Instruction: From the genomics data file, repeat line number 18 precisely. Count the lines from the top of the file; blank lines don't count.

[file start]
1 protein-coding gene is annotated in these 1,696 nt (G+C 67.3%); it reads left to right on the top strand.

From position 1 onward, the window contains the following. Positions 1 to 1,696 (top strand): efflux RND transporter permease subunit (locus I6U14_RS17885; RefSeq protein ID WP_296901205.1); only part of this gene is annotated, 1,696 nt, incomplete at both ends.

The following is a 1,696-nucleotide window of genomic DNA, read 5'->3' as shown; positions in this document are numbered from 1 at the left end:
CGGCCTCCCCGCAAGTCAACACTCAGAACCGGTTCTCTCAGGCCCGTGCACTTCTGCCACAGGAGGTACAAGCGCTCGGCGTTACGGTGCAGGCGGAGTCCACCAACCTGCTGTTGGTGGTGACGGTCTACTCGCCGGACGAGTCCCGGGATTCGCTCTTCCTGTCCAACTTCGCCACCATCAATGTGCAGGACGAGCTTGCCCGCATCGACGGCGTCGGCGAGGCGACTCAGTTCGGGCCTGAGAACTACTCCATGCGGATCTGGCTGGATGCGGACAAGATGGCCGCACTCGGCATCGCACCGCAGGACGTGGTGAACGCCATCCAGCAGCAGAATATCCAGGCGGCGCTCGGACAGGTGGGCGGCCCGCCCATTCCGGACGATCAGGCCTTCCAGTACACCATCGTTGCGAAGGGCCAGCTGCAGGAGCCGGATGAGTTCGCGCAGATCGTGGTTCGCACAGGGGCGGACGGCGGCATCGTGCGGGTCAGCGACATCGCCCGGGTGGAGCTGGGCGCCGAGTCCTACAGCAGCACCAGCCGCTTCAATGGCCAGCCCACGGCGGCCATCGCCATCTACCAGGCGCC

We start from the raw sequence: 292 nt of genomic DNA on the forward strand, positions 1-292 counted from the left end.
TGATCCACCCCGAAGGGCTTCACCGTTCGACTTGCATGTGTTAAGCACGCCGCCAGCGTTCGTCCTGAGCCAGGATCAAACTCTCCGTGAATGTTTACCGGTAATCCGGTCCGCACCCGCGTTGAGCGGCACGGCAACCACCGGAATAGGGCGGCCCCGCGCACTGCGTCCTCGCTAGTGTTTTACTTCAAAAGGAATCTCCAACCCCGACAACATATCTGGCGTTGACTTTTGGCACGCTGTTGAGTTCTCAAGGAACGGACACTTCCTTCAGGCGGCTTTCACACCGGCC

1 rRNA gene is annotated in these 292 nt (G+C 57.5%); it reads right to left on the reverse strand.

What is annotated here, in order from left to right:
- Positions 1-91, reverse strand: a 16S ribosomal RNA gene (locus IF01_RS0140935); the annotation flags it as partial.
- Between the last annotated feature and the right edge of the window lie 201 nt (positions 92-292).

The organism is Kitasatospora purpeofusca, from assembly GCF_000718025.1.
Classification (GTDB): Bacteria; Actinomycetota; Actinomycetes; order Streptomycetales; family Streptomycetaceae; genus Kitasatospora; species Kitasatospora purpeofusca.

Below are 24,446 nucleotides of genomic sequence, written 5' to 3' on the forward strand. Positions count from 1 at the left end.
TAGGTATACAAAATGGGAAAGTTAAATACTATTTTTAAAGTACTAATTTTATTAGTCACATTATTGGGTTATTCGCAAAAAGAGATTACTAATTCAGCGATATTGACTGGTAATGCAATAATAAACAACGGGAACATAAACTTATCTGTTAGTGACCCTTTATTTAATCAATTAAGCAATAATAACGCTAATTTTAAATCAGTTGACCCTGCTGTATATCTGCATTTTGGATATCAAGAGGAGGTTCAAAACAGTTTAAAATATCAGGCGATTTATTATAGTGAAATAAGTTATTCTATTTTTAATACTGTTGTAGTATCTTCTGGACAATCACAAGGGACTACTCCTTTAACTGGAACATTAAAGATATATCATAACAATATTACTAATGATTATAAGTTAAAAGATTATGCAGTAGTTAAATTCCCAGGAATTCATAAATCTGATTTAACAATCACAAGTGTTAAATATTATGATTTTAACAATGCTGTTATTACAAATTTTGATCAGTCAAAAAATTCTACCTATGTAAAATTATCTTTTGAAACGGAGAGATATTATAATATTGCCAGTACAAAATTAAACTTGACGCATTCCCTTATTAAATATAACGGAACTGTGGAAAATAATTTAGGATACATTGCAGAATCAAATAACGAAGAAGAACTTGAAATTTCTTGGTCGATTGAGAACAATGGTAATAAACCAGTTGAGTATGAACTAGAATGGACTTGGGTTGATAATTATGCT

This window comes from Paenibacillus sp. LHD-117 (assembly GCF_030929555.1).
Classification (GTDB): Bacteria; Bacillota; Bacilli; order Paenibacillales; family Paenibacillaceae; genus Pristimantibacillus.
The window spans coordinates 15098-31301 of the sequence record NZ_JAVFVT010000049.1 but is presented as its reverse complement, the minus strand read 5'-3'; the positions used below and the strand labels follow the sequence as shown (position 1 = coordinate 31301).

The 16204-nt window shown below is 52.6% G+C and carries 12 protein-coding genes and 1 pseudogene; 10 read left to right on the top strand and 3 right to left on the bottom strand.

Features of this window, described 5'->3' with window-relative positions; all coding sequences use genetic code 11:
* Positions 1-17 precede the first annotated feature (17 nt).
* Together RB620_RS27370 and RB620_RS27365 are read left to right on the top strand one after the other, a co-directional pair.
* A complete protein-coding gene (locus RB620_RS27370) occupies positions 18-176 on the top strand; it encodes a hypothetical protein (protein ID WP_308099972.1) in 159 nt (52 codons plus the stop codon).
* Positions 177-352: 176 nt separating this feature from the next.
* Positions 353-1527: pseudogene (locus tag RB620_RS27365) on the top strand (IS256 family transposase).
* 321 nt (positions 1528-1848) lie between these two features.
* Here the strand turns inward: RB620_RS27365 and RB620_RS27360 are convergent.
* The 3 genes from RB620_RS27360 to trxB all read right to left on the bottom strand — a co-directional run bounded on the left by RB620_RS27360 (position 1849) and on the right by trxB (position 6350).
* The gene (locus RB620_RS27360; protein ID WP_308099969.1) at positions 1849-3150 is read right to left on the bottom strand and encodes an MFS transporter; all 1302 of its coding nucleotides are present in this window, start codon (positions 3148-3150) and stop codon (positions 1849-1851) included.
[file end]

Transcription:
The 16204-nt window shown below is 52.6% G+C and carries 12 protein-coding genes and 1 pseudogene; 10 read left to right on the top strand and 3 right to left on the bottom strand.